December 15, 2009
The Grading Grind
Okay, so this begins the part of the semester that is a least-favorite among many of us...the grading grind. In ASP, we tend to grade year-round, so it's not quite the flurry that it is for doctrinal law professors. But nonetheless, I am swamped with papers that need to be corrected, and grades due Dec 22 for my undergrads (much later for my law students). Here are some pieces of simple advice if you are new to grading or giving feedback on papers:
1) Give yourself a break at between 3-5 papers. If you try to do more than that, you start to get irritated, and it will show in the grades. And that is not fair to the students.
2) At least scan them all once after you have assigned grades. Since it is not wise to grade everything at once due to fatigue, you need to be sure you are using a consistent standard.
3) Rubrics help. They are smart pedagogically, but they also can help keep you consistent.
4) Plan ahead. Grading takes much, much longer than you think it will when you start in ASP. I can easily spend an hour or more on each paper, even when I am not giving detailed feedback (which I almost always do).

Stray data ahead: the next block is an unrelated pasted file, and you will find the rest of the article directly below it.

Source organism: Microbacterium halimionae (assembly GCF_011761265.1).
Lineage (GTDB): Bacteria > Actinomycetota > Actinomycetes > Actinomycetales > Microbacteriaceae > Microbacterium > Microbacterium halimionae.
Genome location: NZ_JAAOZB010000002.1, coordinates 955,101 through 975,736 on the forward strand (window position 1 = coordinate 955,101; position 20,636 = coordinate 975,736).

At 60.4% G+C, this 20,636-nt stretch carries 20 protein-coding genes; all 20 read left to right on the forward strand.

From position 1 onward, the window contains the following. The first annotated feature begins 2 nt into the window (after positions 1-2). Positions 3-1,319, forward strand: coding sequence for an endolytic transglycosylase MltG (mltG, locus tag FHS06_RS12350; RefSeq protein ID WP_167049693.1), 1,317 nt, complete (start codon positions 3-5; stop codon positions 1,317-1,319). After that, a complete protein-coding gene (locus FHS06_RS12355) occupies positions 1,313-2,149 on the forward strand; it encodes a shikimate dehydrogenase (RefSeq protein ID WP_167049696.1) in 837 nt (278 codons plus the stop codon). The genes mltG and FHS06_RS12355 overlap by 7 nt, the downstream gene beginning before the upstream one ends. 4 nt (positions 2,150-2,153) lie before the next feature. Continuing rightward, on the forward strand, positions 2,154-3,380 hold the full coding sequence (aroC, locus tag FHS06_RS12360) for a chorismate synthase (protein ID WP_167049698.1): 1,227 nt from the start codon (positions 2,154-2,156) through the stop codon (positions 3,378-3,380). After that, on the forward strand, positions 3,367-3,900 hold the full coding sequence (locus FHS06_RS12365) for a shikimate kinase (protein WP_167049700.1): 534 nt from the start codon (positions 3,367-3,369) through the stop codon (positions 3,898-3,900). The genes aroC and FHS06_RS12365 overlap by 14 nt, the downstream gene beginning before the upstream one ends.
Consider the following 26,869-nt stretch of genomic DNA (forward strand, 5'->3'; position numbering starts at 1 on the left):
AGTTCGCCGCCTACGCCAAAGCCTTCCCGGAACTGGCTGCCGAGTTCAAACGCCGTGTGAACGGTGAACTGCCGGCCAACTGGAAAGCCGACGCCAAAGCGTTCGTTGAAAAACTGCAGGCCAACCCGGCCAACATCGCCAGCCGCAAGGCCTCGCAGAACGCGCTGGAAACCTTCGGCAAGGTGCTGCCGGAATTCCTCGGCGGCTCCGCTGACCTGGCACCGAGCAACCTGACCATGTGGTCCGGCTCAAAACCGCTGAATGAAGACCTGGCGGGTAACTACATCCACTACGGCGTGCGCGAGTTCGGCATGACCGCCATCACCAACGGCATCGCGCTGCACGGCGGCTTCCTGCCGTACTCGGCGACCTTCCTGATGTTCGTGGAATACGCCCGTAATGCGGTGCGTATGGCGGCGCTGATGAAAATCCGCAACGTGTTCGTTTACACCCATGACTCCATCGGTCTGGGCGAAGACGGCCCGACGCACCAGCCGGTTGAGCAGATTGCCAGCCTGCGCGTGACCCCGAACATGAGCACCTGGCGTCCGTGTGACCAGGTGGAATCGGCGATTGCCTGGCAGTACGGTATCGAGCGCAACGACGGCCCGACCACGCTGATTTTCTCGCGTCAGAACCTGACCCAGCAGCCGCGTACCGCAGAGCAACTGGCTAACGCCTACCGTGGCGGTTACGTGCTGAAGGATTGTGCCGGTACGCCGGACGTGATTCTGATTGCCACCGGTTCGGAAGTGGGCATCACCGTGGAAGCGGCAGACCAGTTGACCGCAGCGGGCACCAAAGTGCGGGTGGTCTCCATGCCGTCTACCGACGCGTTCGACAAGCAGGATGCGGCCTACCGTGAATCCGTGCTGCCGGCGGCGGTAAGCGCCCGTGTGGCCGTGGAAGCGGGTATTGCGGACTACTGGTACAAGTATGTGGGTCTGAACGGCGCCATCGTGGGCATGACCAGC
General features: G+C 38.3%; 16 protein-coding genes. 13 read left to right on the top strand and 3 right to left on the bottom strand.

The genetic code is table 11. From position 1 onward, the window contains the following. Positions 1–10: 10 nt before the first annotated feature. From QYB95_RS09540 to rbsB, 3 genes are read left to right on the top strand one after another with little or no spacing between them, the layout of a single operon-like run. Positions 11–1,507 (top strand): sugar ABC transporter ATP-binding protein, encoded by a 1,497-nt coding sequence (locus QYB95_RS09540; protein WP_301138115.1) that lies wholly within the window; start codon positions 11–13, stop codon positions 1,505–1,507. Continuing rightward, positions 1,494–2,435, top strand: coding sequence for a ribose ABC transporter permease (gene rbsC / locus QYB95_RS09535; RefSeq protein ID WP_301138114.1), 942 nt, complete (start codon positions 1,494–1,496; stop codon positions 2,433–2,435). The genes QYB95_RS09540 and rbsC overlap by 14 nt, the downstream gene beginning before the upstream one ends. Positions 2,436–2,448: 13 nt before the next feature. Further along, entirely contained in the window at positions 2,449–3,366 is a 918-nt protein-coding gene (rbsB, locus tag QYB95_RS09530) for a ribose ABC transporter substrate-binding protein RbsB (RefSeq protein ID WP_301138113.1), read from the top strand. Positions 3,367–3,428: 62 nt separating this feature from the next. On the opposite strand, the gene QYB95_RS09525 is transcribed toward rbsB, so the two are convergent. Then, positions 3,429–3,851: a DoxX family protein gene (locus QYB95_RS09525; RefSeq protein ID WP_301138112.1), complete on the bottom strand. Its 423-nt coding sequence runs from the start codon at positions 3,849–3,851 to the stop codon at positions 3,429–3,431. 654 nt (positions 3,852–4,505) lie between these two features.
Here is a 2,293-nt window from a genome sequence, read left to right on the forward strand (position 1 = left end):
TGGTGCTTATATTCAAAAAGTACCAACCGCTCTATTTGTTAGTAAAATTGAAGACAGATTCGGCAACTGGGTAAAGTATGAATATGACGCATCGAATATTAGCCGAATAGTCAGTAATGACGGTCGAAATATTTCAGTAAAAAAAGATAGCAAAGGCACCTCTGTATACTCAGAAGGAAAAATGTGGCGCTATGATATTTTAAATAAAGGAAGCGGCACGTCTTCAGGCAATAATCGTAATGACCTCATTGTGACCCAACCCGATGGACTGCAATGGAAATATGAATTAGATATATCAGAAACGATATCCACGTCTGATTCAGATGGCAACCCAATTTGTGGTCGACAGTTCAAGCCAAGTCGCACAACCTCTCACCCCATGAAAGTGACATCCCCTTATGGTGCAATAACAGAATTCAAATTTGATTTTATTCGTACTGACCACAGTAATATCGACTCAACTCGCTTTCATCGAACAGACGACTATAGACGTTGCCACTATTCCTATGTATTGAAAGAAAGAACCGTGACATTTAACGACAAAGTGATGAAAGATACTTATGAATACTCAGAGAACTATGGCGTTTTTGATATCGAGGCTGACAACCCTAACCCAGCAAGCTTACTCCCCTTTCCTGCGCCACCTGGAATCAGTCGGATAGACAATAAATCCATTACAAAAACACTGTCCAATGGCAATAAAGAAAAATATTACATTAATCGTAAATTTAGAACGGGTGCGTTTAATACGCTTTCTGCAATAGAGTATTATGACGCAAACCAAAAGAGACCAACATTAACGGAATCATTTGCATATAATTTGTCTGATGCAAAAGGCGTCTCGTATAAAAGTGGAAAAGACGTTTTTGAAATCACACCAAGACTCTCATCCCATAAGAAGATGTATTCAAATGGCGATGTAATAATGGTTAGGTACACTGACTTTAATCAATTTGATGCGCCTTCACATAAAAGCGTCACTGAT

5) If you are giving feedback (and you should), be sure students can understand what you are writing. After 3-5 papers, handwriting tends to become sloppy. And feedback can't help a student if they can't read it!
6) Be gentle. It's easy to become snarky and frustrated when you see the same error for the nth time. But think of it this way...if you think you are frustrated with the mistake, chances are the student is much, much more frustrated with themselves that they can't get a concept, no matter how hard they try.
7) Don't try to eat and correct papers. It's gross when a paper is returned to a student covered in food gunk and icky-ness. Don't be that person. (That being said, I think we have all been that person at least once).
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